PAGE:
He appears, in the beginning of 1098, as attempting to escape from the privations of the siege of Antioch—showing himself, as Guibert of Nogent says, a "fallen star." However, Guibert and other sources go on to write that Peter was responsible for the speech before the half-starved and dead Crusaders which motivated their sally from the gates of Antioch and their subsequent crushing defeat of the overwhelmingly superior Muslim army besieging the city. Thus, having recovered his stature, in the middle of the year he was sent by the princes to invite Kerbogha to settle all differences by a duel which the Emir subsequently declined; and in 1099 he appears as treasurer of the alms at the siege of Arqa (March), and as leader of the supplicatory processions around the walls of Jerusalem before it fell and later within Jerusalem which preceded the Crusaders' miraculous victory at the Battle of Ascalon (August). At the end of the year he went to Latakia, and sailed thence for the West. From this time he disappears; but Albert of Aix records that he died in 1131, as prior of a church of the Holy Sepulchre which he had founded in France.

Role in Preaching First Crusade[edit]

Peter the Hermit preaching the First Crusade, as cited in the 1851 Illustrated London Reading Book

Although later Catholic historians and many other scholars disagree, Roger of Wendover and Matthew Paris wrote that Peter the Hermit was the true author and originator of the First Crusade, a view also recounted in the anonymous Gesta Francorum – written c. 1100 – and by Albert of Aix in his Historia Hierosolymitanae Expeditionis ,[3] and also supported by some modern scholars.[4][5]

Such historical sources recount that during an early visit to Jerusalem some time before 1096, Jesus appeared to Peter the Hermit in the Church of the Holy Sepulchre, and bade him preach the crusade. This story also appears in the pages of William of Tyre, which indicates that even a few generations after the crusade, the descendants of the crusaders already believed Peter was its originator. The origin of such a legend is a matter of some interest. Von Sybel, in his Geschichte des ersten Kreuzzuges, published in 1841, suggested that in the camp of the paupers (which existed side by side with that of the knights, and grew increasingly large as the crusade took a more and more heavy toll on the purses of the crusaders) some idolization of Peter the Hermit had already begun, parallel to the similar glorification of Godfrey by the Lorrainers.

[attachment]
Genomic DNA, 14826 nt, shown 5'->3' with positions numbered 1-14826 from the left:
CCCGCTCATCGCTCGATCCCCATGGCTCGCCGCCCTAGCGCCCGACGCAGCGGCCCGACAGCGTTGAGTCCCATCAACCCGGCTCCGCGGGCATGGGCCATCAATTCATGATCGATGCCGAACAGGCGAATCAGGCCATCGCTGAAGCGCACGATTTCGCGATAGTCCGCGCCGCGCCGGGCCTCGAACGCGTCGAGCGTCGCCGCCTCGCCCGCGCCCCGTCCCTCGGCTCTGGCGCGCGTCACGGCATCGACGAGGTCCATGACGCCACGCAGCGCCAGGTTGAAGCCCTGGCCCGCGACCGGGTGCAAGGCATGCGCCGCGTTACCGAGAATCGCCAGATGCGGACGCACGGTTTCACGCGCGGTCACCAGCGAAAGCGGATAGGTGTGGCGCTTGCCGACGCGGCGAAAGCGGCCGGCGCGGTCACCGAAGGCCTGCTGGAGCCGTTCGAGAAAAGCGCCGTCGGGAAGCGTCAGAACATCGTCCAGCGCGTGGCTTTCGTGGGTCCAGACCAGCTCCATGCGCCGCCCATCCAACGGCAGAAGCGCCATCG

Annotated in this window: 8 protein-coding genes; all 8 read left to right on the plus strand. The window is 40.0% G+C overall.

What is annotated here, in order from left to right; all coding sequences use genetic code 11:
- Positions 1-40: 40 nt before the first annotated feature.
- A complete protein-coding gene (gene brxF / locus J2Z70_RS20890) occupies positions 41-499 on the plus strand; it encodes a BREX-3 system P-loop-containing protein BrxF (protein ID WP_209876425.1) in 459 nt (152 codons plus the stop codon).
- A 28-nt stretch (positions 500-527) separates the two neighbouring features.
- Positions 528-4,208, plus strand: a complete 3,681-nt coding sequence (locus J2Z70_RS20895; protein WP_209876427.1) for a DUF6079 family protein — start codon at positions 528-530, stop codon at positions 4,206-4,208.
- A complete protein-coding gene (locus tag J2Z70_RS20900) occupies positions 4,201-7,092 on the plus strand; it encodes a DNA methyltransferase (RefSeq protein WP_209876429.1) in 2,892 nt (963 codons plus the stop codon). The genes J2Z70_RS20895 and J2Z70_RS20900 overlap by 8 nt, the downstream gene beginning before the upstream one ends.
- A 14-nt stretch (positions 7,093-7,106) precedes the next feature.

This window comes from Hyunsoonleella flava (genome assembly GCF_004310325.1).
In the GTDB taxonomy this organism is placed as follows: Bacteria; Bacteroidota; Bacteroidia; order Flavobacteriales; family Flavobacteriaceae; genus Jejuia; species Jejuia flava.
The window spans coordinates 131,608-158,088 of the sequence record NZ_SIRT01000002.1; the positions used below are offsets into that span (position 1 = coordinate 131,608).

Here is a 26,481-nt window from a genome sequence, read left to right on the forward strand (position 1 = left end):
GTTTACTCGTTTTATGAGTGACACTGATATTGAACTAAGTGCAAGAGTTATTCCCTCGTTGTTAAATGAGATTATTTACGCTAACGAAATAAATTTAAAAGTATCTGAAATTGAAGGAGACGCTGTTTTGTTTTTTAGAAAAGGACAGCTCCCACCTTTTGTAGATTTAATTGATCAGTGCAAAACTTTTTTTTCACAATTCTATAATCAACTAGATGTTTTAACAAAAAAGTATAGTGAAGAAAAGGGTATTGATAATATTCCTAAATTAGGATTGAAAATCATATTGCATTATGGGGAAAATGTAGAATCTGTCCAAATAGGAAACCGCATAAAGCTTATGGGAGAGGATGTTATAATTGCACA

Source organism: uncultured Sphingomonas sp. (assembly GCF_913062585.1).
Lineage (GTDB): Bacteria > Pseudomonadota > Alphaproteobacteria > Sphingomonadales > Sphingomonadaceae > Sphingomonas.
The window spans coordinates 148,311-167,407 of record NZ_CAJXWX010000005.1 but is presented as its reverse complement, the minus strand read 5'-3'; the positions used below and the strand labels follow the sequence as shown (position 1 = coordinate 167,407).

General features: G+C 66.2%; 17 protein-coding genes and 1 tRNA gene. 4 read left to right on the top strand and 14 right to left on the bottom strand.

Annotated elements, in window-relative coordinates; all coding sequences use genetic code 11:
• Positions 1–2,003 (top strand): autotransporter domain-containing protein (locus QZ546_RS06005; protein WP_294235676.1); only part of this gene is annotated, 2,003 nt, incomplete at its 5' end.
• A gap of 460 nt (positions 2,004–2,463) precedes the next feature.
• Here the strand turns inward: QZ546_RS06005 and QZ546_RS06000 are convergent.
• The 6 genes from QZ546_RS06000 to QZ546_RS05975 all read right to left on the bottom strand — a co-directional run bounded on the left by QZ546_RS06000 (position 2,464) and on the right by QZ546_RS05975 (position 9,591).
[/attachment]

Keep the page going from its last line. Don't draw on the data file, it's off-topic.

According to these traditional accounts, Peter naturally became the instigator of the crusade just as Godfrey became the founder of the kingdom of Jerusalem and the legislator of the assizes. This version of Peter's career seems as old as the Chanson des chétifs, a poem which Raymond of Antioch caused to be composed in honour of the Hermit and his followers soon after 1130, now part of the so-called "Crusade cycle" of chansons de geste. It also appears in the pages of Albert of Aix who wrote somewhere about 1130; and from Albert it was borrowed by William of Tyre. Despite the majority of contemporaneous scholars and writers agreeing that Peter was the true author of the Crusade and that its aims became corrupted and violent over time in contrast to the purer and mostly non-violent People's Crusade, most recent scholars such as Jonathan Riley-Smith consider such views as an excellent instance of the legendary amplification of the First Crusade—an amplification which, beginning during the crusade itself, in the "idolizations" of the different camps (idola castrorum, if one may pervert Bacon), soon developed into a regular saga. This saga found its most piquant beginning in the Hermit's vision at Jerusalem, and there it accordingly began—alike in Albert, followed by William of Tyre and in the Chanson des chétifs, followed by the later Chanson d'Antioche.

References[edit]

  1. ^ Wikisource-logo.svg "Peter the Hermit". Catholic Encyclopedia. New York: Robert Appleton Company. 1913. 
  2. ^ Robert Chazan (1996). European Jewry and the First Crusade. U. of California Press. pp. 55–58. 
  3. ^ "Historia Hierosolymitanae Expeditionis". Retrieved 2012-07-25. 
  4. ^ Flori, Jean. Pierre l' Ermite et la première croisade, Éditions Fayard, 1999
  5. ^ Blake, E.O. and Morris, Colin. Peter and the Origins of the First Crusade, Studies in Church History, vol 22, pp.440-453. Oxford, 1985.

External links[edit]

Public Domain This article incorporates text from a publication now in the public domainChisholm, Hugh, ed. (1911). Encyclopædia Britannica (11th ed.). Cambridge University Press.